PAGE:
The previous Andes Pass that I had crossed, the Paso ChungaraĖTambo Quemado between Bolivia and Chile had been very cold. I could have worn extra layers if I had realised that the road climbed up to 4660 metres but the lack of internet had prevented me from researching the route. In preparation for the Jama Pass from San Pedro de Atacama, Chile to Argentina I did plenty of research and was expecting a long, tough cold day. The Jama Pass is higher than Paso ChungaraĖTambo Quemado at 4825 metres (15,681 feet) and further south which in the southern hemisphere means colder, something Iím still coming to terms with.
Jama or Sico, Choice Of Two Roads To Argentina
Although I had a long ride ahead of me, I followed the border officials advice and got to the Chilean customs and immigration offices on the outskirts of San Pedro de Atacama an hour or so after they opened when the early morning queues had died down. This had the additional advantage of allowing the temperature to rise from below freezing to pleasantly warm. It took twenty minutes or so to officially exit Chile followed by several hours riding east to the Argentinean border post before actually leaving Chilean soil. The climb up to Jama Pass and the Argentinean border was a bit cold but with my full compliment of layers, not uncomfortable. I was able to enjoy the mountain scenery of snow capped mountains and frozen lakes as the road swept up to the alto plano. The wind was strong enough to make it necessary to slow down when passing trucks in either direction to avoid veering off course in the lee of the truck.
200km (125 Miles) More To Go To Get To Purmamarca, The First Argentinean Town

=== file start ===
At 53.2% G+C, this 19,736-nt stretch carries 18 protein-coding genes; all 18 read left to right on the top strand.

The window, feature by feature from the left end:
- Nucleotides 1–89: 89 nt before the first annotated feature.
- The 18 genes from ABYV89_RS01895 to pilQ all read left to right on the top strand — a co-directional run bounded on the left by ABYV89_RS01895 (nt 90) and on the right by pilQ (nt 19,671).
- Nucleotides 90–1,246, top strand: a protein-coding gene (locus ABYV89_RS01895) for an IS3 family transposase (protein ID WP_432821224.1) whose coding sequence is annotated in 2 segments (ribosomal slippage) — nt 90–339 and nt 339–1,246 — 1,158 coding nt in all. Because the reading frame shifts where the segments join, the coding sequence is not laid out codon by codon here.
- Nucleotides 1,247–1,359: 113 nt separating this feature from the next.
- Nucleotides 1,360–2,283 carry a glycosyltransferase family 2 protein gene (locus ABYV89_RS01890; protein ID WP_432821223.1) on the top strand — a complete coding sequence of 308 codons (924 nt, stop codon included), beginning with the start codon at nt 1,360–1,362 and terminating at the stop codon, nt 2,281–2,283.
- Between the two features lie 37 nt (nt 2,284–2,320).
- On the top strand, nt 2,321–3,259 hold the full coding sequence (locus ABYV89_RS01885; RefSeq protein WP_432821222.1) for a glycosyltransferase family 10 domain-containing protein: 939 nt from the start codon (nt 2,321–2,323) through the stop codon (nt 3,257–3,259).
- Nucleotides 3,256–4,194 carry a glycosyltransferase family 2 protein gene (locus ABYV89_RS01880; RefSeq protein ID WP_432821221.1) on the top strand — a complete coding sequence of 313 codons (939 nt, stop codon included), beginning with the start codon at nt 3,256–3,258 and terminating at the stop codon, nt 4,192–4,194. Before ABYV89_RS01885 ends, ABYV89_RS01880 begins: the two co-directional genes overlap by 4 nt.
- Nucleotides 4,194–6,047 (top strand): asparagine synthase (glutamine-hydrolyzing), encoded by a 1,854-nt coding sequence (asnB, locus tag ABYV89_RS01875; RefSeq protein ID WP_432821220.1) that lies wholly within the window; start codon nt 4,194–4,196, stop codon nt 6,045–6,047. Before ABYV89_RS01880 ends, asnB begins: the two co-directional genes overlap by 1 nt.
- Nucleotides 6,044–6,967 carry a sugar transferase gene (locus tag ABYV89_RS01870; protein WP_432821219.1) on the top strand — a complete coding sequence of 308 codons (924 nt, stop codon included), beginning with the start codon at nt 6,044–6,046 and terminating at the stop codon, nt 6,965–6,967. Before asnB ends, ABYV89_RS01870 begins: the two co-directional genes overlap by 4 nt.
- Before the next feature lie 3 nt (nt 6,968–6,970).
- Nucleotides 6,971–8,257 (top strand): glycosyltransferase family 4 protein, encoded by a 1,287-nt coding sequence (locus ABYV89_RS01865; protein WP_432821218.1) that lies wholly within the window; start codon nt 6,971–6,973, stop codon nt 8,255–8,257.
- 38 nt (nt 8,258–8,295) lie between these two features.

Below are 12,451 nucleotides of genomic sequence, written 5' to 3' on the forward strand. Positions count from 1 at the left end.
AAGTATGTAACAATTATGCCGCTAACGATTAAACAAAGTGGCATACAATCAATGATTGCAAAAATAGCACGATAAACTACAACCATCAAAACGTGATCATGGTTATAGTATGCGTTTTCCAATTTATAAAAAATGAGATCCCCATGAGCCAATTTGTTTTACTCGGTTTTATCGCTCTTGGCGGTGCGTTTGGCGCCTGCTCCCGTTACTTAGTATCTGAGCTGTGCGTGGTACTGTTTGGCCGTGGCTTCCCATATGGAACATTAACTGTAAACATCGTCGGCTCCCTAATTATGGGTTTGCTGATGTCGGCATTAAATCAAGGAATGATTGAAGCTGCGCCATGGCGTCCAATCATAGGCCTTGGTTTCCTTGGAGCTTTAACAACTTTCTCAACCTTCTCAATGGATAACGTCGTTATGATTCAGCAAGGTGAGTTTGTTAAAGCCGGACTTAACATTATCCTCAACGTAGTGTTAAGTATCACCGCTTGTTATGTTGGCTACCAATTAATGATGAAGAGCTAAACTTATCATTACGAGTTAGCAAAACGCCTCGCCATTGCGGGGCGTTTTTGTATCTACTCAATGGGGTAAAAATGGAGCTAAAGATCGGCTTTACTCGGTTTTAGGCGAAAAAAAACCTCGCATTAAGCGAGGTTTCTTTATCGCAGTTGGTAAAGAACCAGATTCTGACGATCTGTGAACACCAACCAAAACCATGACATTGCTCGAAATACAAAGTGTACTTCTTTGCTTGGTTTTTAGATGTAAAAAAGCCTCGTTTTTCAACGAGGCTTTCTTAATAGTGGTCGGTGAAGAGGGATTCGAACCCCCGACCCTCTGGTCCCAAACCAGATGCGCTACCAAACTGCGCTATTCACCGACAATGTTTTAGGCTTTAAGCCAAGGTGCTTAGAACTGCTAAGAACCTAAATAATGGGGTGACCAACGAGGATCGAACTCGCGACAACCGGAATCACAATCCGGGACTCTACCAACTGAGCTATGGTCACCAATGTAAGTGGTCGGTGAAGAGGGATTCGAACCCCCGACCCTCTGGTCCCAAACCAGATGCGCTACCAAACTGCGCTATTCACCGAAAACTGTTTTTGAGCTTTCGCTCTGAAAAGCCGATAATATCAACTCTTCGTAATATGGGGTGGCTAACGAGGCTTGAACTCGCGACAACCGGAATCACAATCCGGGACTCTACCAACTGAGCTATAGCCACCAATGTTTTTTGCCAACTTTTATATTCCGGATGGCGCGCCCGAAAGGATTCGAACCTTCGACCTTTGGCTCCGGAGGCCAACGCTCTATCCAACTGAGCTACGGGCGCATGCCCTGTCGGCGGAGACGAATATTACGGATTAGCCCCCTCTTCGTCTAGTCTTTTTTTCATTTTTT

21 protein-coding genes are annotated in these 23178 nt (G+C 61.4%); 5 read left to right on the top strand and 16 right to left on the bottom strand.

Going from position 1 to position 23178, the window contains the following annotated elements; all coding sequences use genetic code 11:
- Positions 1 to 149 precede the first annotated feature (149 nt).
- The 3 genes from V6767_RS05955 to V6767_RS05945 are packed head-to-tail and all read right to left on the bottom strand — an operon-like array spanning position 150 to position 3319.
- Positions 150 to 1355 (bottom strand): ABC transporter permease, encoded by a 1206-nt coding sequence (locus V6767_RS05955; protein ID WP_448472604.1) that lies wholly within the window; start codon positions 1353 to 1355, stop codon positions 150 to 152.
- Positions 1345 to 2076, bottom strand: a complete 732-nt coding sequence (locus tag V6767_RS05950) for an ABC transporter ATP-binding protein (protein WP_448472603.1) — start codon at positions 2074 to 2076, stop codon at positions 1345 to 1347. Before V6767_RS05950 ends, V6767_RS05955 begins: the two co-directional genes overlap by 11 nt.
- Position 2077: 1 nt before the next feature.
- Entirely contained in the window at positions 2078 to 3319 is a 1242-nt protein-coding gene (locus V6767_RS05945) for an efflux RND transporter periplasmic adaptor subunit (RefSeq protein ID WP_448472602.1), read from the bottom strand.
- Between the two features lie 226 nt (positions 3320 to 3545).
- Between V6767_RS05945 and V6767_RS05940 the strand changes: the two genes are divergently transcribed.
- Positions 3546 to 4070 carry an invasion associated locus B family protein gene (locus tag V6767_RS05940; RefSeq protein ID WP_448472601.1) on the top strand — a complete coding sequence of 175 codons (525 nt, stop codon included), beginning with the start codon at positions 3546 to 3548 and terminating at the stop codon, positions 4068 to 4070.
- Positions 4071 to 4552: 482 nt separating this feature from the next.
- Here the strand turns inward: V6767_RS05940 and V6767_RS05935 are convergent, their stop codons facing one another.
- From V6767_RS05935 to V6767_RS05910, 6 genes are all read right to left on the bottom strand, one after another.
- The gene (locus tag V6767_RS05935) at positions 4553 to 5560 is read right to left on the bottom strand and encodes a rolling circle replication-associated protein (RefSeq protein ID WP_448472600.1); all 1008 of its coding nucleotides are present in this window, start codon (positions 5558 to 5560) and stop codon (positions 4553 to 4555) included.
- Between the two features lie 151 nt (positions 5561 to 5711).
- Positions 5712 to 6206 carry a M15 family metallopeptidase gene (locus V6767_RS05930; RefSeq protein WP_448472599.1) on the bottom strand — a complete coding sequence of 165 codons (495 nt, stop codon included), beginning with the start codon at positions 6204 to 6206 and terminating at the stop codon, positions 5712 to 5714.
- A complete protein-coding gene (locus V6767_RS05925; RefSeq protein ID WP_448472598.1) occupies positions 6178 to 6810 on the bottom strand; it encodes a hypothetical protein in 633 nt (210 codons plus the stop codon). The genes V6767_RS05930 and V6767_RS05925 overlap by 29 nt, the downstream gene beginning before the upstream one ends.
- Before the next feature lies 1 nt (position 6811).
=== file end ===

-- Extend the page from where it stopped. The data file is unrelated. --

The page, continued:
At the head of the pass and the Argentinean border post the strong cold wind continued but fortunately customs and immigration were inside heated buildings. The bike was rocking in the wind when I parked which was a bit unnerving but it didnĎt look like it would actually blow over. From the border post it was a long ride on the alto plano. Although any ponds, lakes and streams at the side of the road were frozen; the afternoon temperature and my multiple clothing layers kept me warm. The Salinas Grande salt flats provided a change of scenery and an excuse to stop for a quick sandwich lunch.
The Salinas Grande Salt Flats
As I started my descent I could see clouds below me, the first I had seen in a while as the Atacama Desert had produced nothing but clear blue skies. The dampness in the air as I passed through the cloud made it cold but once I was in clear air again it warmed up. Jama Pass turned out to be a breeze, Not as cold as the ChungaraĖTambo Quemado Pass, Argentinean immigration and customs paperwork was carried out in a heated building, the road was good and the scenery even better.
Salinas Grande, Argentina
I hadnít selected a particular destination for the day's ride as I didnít know how long it would take to get over the Andes. I arrived at the first town along the road, Purmamarca at 4pm and started to look out for accommodation and typical of me found fault, usually looking too expensive; with each place I saw. The high altitude still made camping a last resort option as it would be cold at night but the road continued to descend through Tumbaya and Volcan where I again rejected each hotel I saw. I decided I would definitely go no further than San Salvador de Jujuy but as I approached from above I could see it was a large town. I didnít have any addresses of hostels or campsites in S. S. Jujuy and in my experience the larger a place is the longer it takes to find what your looking for. Salta wasnít much further south and I had a campsite and several hostels in Salta saved on my GPS. I thought I could just make it to Salta before it got dark and decided to press on.
There are two roads between S. S. Jujuy and Salta, the main road makes a long loop to the east and back again or there is the much shorter Ruta 9 which on my map looked like a direct straight line between the two cities. I opted for the shorter Ruta 9. I was curious as to why the shorter, direct route wasnít shown as the main road and thought I had taken a wrong turning when I discovered the reason why. The paved road was barely wider than a two lane cycleway and wound its way through parkland and forest. The trees and greenery were a refreshing change from the dry dusty Atacama Desert and despite coming to the end of a long days ride and wanting to find accommodation before it got dark I still enjoyed the final leg of the journey.
Ruta 9 From S.S. Jujuy To Salta